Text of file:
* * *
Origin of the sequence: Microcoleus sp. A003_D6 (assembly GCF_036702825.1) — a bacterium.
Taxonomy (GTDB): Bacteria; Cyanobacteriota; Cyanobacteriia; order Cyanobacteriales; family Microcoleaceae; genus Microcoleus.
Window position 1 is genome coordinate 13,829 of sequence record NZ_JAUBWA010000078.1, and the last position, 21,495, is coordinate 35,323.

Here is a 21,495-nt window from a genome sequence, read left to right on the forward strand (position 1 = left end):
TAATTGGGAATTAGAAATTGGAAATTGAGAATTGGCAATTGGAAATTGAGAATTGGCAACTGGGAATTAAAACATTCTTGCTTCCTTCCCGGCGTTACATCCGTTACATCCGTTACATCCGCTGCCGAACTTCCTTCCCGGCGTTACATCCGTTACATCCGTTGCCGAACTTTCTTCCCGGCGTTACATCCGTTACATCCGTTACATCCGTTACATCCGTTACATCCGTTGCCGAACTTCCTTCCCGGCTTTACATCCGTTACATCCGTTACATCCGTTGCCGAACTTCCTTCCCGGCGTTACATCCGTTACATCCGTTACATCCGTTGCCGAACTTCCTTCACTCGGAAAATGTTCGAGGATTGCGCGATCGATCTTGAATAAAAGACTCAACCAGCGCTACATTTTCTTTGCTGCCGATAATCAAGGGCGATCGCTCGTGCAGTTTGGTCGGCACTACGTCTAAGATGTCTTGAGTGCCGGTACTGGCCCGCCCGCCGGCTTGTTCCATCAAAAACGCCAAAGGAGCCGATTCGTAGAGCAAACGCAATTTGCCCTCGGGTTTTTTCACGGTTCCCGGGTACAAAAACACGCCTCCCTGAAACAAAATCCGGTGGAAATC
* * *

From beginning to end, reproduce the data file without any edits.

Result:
Origin of the sequence: Microcoleus sp. A003_D6 (assembly GCF_036702825.1) — a bacterium.
Taxonomy (GTDB): Bacteria; Cyanobacteriota; Cyanobacteriia; order Cyanobacteriales; family Microcoleaceae; genus Microcoleus.
Window position 1 is genome coordinate 13,829 of sequence record NZ_JAUBWA010000078.1, and the last position, 21,495, is coordinate 35,323.

Here is a 21,495-nt window from a genome sequence, read left to right on the forward strand (position 1 = left end):
TAATTGGGAATTAGAAATTGGAAATTGAGAATTGGCAATTGGAAATTGAGAATTGGCAACTGGGAATTAAAACATTCTTGCTTCCTTCCCGGCGTTACATCCGTTACATCCGTTACATCCGCTGCCGAACTTCCTTCCCGGCGTTACATCCGTTACATCCGTTGCCGAACTTTCTTCCCGGCGTTACATCCGTTACATCCGTTACATCCGTTACATCCGTTACATCCGTTGCCGAACTTCCTTCCCGGCTTTACATCCGTTACATCCGTTACATCCGTTGCCGAACTTCCTTCCCGGCGTTACATCCGTTACATCCGTTACATCCGTTGCCGAACTTCCTTCACTCGGAAAATGTTCGAGGATTGCGCGATCGATCTTGAATAAAAGACTCAACCAGCGCTACATTTTCTTTGCTGCCGATAATCAAGGGCGATCGCTCGTGCAGTTTGGTCGGCACTACGTCTAAGATGTCTTGAGTGCCGGTACTGGCCCGCCCGCCGGCTTGTTCCATCAAAAACGCCAAAGGAGCCGATTCGTAGAGCAAACGCAATTTGCCCTCGGGTTTTTTCACGGTTCCCGGGTACAAAAACACGCCTCCCTGAAACAAAATCCGGTGGAAATC